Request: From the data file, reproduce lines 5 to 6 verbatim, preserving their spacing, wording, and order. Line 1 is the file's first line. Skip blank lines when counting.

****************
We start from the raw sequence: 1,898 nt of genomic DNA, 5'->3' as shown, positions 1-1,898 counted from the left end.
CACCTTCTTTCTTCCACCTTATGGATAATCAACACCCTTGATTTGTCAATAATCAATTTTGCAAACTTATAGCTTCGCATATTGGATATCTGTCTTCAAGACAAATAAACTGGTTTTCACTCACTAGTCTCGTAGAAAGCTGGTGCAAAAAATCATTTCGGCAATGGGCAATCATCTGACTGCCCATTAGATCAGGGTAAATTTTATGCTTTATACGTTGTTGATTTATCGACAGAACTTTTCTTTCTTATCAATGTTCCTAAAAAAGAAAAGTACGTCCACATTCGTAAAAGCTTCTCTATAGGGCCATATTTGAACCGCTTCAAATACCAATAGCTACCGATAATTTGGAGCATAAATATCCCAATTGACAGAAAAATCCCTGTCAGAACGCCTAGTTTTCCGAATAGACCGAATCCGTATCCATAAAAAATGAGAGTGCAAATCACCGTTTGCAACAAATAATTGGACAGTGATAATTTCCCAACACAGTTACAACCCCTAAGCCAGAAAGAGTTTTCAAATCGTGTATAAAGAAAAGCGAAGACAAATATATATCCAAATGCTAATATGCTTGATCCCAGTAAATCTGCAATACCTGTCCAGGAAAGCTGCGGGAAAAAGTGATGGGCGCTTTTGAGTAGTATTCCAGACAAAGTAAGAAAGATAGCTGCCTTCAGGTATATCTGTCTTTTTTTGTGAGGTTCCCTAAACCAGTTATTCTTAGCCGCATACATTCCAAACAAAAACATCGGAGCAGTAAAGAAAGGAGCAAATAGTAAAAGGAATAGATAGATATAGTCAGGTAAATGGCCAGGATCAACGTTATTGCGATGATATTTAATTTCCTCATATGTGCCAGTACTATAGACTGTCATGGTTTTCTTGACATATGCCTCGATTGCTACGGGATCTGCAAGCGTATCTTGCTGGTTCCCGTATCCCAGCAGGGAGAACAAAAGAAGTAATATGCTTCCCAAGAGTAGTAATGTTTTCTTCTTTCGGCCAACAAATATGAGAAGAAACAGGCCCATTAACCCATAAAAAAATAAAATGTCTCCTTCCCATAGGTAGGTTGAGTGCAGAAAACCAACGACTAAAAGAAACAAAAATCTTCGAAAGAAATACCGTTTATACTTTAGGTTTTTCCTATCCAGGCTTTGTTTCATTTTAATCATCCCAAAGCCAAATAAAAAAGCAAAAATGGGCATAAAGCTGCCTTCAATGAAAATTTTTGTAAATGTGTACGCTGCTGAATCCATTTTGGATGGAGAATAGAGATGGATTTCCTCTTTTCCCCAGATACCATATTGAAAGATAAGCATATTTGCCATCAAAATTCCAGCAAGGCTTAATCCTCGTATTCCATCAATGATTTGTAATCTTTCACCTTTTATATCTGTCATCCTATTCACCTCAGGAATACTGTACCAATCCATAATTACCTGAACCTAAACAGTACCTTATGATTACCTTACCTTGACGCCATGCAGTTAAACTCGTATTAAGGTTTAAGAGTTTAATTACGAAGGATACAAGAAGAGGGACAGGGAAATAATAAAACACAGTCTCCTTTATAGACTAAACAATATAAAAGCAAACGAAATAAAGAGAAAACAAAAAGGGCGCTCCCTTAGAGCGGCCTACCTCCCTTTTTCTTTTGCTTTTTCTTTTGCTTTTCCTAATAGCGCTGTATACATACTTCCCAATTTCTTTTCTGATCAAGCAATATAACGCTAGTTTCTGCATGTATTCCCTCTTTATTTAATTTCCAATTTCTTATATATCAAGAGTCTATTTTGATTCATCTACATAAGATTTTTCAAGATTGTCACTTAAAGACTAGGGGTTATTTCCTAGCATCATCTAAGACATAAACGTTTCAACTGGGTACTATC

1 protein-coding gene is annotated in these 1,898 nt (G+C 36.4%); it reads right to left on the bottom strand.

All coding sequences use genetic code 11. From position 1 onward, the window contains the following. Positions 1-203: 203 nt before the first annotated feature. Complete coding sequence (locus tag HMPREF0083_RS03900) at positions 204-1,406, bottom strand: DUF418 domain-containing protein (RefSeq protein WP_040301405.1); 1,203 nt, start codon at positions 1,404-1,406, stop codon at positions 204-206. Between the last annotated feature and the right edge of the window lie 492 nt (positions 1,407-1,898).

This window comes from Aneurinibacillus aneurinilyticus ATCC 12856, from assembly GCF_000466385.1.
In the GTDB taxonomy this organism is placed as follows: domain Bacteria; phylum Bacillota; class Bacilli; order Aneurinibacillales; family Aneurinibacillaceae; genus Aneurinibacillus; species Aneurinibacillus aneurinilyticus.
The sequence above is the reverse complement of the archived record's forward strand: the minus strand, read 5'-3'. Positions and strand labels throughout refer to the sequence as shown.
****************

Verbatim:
This window comes from Aneurinibacillus aneurinilyticus ATCC 12856, from assembly GCF_000466385.1.
In the GTDB taxonomy this organism is placed as follows: domain Bacteria; phylum Bacillota; class Bacilli; order Aneurinibacillales; family Aneurinibacillaceae; genus Aneurinibacillus; species Aneurinibacillus aneurinilyticus.